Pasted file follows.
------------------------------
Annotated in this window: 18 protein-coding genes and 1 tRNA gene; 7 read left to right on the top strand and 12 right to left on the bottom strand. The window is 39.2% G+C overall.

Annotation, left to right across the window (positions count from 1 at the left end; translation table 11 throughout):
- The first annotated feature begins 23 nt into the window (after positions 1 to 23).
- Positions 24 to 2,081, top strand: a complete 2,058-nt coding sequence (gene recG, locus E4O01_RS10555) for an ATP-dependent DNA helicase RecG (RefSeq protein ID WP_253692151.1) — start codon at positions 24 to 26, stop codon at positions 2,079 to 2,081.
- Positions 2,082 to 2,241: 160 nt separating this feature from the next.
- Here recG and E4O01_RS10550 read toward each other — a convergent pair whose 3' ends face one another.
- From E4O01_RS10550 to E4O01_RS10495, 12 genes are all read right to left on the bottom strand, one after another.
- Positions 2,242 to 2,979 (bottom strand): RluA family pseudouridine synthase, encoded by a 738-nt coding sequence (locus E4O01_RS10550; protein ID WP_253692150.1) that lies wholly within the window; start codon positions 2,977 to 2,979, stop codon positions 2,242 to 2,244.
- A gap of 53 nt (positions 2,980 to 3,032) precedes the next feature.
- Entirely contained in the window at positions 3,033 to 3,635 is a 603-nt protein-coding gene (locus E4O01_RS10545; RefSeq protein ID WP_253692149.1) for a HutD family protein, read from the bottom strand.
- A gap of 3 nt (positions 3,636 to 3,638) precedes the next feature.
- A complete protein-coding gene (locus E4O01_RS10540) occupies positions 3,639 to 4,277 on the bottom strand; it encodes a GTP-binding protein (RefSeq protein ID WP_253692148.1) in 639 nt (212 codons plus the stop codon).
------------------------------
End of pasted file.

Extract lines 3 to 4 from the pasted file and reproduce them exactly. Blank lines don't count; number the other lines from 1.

- The first annotated feature begins 23 nt into the window (after positions 1 to 23).
- Positions 24 to 2,081, top strand: a complete 2,058-nt coding sequence (gene recG, locus E4O01_RS10555) for an ATP-dependent DNA helicase RecG (RefSeq protein ID WP_253692151.1) — start codon at positions 24 to 26, stop codon at positions 2,079 to 2,081.